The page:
Independence, insight, experience: the lure of a non-executive director

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Independence, insight, experience: the lure of a non-executive director

Irish Indpenpdent – John Harty

In the past, non-executive directors (NEDs) have been considered a requirement only for public companies and extremely large private companies. However, in recent years we have seen a trend amongst many medium-sized private companies to appoint non-executive directors.

To understand why this is happening, we must look back to the massive inroads made in regulating and ensuring greater corporate governance, particularly of those in the financial sector, in the wake of 2008’s global financial meltdown.

While the appointment of non-executive directors is more a stipulation for PLCs than a choice, the additional benefits they bring to the board, other than merely acting as a watchdog for investors, has been picked up on by SMEs throughout Ireland. It is these additional qualities that are inspiring smaller businesses to invest in NEDs.

When I refer to additional benefits, I’m speaking of their ability to challenge the CEO, provide invaluable knowledge, insight and experience, raise standards of governance, advise on strategy and critique the company’s business plan in an independent, unbiased manner. On top of this, there is no doubt that a NED on the board can drastically improve the credibility of a company, making all the difference when seeking financial investment, particularly from venture capitalists and private equity funds. However, this should never be the main reason for appointing a NED.

While there is no set formula to selecting a time for appointing a non-executive director, it should be based on a well thought-out strategy relating to the growth and development of the company, which all members of the executive team agree upon.

Some questions that may help in your decision making process include:

* Is the company expanding its business into new markets or products?

* Do the executive directors have contacts in all the key company markets?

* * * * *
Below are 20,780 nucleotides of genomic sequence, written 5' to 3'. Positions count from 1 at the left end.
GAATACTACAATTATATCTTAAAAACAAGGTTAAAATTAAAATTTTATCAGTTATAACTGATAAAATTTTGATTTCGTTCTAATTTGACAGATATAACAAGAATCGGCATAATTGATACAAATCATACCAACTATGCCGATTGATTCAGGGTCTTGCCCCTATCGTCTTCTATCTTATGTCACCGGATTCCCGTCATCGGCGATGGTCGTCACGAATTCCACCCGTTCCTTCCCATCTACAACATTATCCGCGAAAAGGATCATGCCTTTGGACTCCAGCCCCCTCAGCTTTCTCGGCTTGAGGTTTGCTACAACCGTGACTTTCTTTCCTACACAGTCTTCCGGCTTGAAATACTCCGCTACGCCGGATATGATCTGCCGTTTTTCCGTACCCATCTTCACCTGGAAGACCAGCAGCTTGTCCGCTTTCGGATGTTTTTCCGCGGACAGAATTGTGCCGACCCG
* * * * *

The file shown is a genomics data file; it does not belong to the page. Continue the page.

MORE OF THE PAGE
* Is the company expanding its employee base?

* Is the company considering gaining significant new or increased funding?

* Are the executive directors increasingly unsure when to seek outside advice?

* Are the executive directors increasingly using the services of consultants or mentors to assist in strategic advice?

Once you have established the need for a non-executive director, the next step is to develop a clear understanding of what role the NED will play on the board and what the key criteria are for the position.

Auditing the strengths and weaknesses of the board can be a useful exercise in establishing just what is required. This can be a lot more arduous than it sounds, as it requires complete honesty in recognising one’s weaknesses but is one of the most important elements in choosing the right person for the job.

Based on your findings, you may find that your company requires one of the following types of NED. The first is to opt for one who is highly specialised in a particular field. For example, appointing a non-executive financial director can be highly beneficial to a business in helping control growth and establishing an environment where the company can confidently execute the deals necessary for their development. The other side of the coin is to appoint a generalist NED who will hold a greater insight into the SME’s industry rather than a finely tuned skill, but has weaknesses in other areas of the business.

Having gone through all the above and decided upon the type of NED required for your company, there are a variety of other considerations to be made. Perhaps the most significant for many SMEs is remuneration. Unlike PLCs, which generally have the budget for a number of specialist and generalist NEDs, smaller businesses can often only afford one or other of the above.

However, while this is a factor, it often isn’t as major as the board may perceive it. You must remember that the appointment of an NED is a two-way process and that they will make their decision to accept or decline the appointment based on a list of factors, other than the financial incentive.

While at first glance it may appear that there is a dizzying choice of non-executive directors to choose from, when you begin to factor in the multitude of variables, from skillset to personality type, that selection can quickly become very limited. It’s for this reason that you must be willing to cast your nets far and wide if you are to find the most suitable candidate for your company.

It is clear that the growing interest for SMEs in non-executive directors is not just a passive item on the agenda which will fade. The realisation of their ability to bolster a company and drive it forward has made the non-executive director an increasingly valuable asset to Ireland’s expanding companies.

John Harty is a director at Harty International, a leading Irish executive search firm with a global reach of 35 offices across 24 countries. www.hartyinternational.com

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John Harty is a Senior Client Partner based in the Korn Ferry Dublin Office. Operating internationally, he is a core member of the firm’s Global Financial Services practice and leads Financial Services in Ireland.